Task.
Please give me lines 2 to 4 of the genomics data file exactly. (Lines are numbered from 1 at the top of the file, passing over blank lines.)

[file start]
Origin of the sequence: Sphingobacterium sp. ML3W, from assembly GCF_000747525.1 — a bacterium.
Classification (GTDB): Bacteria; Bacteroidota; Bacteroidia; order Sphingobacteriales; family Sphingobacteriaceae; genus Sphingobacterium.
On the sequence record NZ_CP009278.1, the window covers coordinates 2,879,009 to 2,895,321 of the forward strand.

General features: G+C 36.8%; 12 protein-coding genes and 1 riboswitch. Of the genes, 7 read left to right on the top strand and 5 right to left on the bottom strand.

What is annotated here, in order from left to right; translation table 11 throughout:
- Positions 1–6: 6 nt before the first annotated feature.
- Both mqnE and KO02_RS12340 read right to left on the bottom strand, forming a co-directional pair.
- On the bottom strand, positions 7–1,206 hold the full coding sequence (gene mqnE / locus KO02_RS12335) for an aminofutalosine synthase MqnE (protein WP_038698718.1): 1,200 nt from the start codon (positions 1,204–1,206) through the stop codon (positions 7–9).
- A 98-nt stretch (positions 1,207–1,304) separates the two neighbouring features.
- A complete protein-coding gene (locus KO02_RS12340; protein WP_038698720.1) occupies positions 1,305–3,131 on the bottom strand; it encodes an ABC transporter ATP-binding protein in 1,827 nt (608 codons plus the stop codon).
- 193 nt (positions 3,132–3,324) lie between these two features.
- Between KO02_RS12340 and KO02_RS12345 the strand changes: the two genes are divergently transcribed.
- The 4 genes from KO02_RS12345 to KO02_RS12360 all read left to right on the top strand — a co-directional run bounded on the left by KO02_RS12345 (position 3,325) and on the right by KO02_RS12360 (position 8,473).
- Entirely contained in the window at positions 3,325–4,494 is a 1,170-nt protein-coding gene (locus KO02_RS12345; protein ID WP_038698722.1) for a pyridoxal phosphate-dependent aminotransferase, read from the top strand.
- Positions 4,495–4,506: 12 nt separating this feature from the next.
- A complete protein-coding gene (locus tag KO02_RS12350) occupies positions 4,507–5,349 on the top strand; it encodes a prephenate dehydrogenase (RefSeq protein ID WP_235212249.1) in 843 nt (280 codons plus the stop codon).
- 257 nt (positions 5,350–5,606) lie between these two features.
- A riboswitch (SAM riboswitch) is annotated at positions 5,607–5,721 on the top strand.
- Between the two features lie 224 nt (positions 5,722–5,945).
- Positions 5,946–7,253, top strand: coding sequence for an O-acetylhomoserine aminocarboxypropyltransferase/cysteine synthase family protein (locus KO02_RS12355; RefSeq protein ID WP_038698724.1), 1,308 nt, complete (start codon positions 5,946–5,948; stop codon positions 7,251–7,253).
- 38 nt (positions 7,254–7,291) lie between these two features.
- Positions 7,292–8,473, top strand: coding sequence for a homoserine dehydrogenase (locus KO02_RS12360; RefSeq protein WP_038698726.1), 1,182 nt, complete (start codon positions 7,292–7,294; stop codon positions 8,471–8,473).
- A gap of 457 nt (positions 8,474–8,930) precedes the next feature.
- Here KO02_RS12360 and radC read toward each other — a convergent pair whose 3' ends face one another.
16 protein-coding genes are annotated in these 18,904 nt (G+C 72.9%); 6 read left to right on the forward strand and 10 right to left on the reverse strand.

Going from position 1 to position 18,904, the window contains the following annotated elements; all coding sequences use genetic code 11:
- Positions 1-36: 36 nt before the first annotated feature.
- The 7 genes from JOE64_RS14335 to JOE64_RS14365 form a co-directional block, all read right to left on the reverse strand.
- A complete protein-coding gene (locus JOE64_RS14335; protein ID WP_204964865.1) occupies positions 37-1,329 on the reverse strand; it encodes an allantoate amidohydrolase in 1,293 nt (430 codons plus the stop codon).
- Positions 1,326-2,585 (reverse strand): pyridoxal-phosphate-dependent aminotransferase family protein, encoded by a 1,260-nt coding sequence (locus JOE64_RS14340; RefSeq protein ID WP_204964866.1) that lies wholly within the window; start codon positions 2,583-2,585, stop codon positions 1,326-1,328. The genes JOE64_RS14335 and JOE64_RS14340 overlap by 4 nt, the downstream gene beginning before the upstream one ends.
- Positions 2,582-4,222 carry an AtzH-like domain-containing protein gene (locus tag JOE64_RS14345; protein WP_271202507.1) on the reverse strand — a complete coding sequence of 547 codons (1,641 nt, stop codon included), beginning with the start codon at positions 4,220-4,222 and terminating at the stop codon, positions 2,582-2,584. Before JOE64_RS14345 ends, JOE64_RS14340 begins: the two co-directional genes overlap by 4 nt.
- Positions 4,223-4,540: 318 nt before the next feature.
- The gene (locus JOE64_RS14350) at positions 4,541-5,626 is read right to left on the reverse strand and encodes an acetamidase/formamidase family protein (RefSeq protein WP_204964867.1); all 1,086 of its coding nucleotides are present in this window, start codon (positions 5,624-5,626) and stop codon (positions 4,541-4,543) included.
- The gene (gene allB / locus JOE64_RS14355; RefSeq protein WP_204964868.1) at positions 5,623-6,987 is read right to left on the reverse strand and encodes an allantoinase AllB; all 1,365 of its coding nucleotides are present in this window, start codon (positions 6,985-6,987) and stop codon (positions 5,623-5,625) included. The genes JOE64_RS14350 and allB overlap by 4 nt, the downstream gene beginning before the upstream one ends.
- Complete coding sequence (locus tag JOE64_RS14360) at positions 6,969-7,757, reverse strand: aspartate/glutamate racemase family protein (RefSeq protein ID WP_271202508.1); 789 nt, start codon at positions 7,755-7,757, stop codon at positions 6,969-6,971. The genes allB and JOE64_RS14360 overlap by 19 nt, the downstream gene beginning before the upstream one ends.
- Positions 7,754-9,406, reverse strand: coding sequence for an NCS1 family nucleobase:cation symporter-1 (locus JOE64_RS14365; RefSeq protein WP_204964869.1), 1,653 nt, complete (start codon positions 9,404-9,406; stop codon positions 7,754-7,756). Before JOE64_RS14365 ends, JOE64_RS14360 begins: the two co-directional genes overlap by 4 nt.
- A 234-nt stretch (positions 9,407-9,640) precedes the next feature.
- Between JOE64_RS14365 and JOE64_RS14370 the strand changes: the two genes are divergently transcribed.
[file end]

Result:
Classification (GTDB): Bacteria; Bacteroidota; Bacteroidia; order Sphingobacteriales; family Sphingobacteriaceae; genus Sphingobacterium.
On the sequence record NZ_CP009278.1, the window covers coordinates 2,879,009 to 2,895,321 of the forward strand.

General features: G+C 36.8%; 12 protein-coding genes and 1 riboswitch. Of the genes, 7 read left to right on the top strand and 5 right to left on the bottom strand.